News & Reviews


Your Crib, My Qibla shortlisted for the Nigeria Prize for Literature and named a finalist for the Julie Suk Award

Dear Diaspora named a finalist for the Julie Suk Award

Burning the Breeze named a finalist for Evans Handcroft Award


Hard Damage

Review in The Week:

“This is the book I’ve been trying to press into everyone’s hands for two years. It’s a breathtaking poetry collection. The poems — about war, God, love, Afghan history, migration, and Rilke — will leave you goose-bumped and weeping.”

The Book of Revolutions

Review in Tikkun:

“I should note two problems at the outset with regard to my reviewing this really superb book. The first is that I’m a law professor (of American constitutional law) and not a Biblical scholar. Although am certainly eager to explain why I was so deeply impressed by this book, no one should confuse my responses with those of a professional scholar in the field. The style of the book, which features a remarkably accessible prose, suggests that it is aimed at a wider audience as well, including people like myself, and I certainly hope it reaches that audience.”

Cotton Candy

Review in Publishers Weekly:

“Kooser explains his process for his unusual latest in an author’s note: ‘a daily routine of getting up long before dawn, sitting with coffee, pen, and notebook, and writing whatever drifts into my mind.’ Appropriately, many of the poems refer to the time of year and weather conditions under which they were composed; ‘Wind in the Chimney’ opens ‘The wind turns and turns in the chimney,/ wearing her long black gown, her shawl/ of February chill,’ while ‘A Light Snow in Late March’ opens ‘There is a kind of light, thin snow/ that the wind can’t pick back up/ once it has put it down.’ In keeping with the collection’s thematic playfulness and interest in loosely following the mind’s associations, these pages are rife with references to the animal world, ‘little goldfish spots of sunlight,’ and in ‘Harpist,’ the musician’s instrument is transformed: ‘She has taken a great golden moth/ into her arms, and with both hands/ she keeps its wings pressed closed/ to keep it from flying away.’ Though some of these poems read like early drafts, there is much to be admired in Kooser’s improvisational approach to composition.”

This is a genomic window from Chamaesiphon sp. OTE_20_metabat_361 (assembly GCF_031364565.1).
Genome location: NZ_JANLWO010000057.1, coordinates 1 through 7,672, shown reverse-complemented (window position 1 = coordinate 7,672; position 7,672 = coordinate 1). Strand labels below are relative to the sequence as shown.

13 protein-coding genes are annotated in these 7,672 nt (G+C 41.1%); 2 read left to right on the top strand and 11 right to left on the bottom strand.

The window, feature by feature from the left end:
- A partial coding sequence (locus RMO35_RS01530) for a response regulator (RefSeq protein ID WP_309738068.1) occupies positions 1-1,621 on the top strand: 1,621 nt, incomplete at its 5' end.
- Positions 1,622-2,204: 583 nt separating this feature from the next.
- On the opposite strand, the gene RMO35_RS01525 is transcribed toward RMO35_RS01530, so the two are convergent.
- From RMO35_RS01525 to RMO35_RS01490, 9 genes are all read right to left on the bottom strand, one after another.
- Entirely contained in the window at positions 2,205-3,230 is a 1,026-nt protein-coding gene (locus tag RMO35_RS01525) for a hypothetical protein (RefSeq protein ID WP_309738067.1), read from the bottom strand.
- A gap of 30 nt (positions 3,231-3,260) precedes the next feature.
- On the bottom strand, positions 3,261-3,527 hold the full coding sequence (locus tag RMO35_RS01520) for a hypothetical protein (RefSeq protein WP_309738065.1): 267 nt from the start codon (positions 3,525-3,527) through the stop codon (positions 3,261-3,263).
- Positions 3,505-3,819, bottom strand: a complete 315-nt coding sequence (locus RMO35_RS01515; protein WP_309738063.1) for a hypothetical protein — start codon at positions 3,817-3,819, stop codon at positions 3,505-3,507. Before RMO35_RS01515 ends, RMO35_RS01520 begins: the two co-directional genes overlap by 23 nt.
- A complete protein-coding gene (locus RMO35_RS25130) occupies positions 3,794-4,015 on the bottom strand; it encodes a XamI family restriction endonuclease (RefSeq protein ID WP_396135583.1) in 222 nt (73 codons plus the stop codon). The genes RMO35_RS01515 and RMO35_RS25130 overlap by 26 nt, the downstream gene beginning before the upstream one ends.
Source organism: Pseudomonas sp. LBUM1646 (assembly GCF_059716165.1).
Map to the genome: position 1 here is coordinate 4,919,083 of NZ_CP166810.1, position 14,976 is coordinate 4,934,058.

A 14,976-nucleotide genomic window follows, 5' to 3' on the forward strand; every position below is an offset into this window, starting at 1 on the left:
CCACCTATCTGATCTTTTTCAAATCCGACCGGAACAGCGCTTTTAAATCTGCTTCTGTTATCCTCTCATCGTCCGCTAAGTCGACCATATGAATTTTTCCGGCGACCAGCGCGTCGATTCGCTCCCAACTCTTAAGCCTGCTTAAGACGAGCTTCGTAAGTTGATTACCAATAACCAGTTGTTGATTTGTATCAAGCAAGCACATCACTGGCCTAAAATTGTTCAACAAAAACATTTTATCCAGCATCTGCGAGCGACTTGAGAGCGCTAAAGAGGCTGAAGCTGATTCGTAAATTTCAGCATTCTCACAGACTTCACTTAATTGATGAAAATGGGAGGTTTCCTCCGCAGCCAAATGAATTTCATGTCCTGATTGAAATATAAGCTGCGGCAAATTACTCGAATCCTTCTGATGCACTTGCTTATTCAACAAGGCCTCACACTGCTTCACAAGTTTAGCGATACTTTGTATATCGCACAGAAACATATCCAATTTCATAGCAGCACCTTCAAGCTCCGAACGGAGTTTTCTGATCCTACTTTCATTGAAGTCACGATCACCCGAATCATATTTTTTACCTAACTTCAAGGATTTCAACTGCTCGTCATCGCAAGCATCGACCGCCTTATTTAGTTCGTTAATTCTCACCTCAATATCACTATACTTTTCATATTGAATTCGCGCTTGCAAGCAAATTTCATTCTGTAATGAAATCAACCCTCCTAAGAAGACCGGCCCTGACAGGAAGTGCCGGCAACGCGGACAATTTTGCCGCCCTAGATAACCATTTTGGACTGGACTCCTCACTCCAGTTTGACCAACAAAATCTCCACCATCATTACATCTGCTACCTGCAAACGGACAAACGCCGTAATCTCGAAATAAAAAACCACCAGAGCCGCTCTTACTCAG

The Fast Ride

Review in Canadian Thoroughbred:

“Gilden’s book came about from hours of interviews with those close to Delp and Franklin. He uncovers Franklin’s fast rise to the top that came with heavy drug use, riches and excess, which came to him in part through Delp and his son Gerald. In the mid70s, horse racing was all about excess with side stories of racism, corruption and fame. It was all too much for Franklin.”

Enemies Among Us

Review in Michigan War Studies:

Enemies among Us is a truly comprehensive investigation of wartime internment in the United States, exploring the treatment of citizens of German, Italian, and Japanese heritage. It carefully distinguishes between the interwoven processes of relocation, internment, and repatriation. Its author, historian John Schmitz (Northern Virginia Community College–Annandale), expands the chronology of these narratives as well, stressing parallels with the internment of German Americans during World War I.”

Author Interviews

Aileen Weintraub

Interview on Moms Don’t Have Time to Read Books™️ Podcast

Suzanne Roberts

Interview with A Book & Its Author Podcast

Christopher Conway

Interview with Six Gun Justice Podcast

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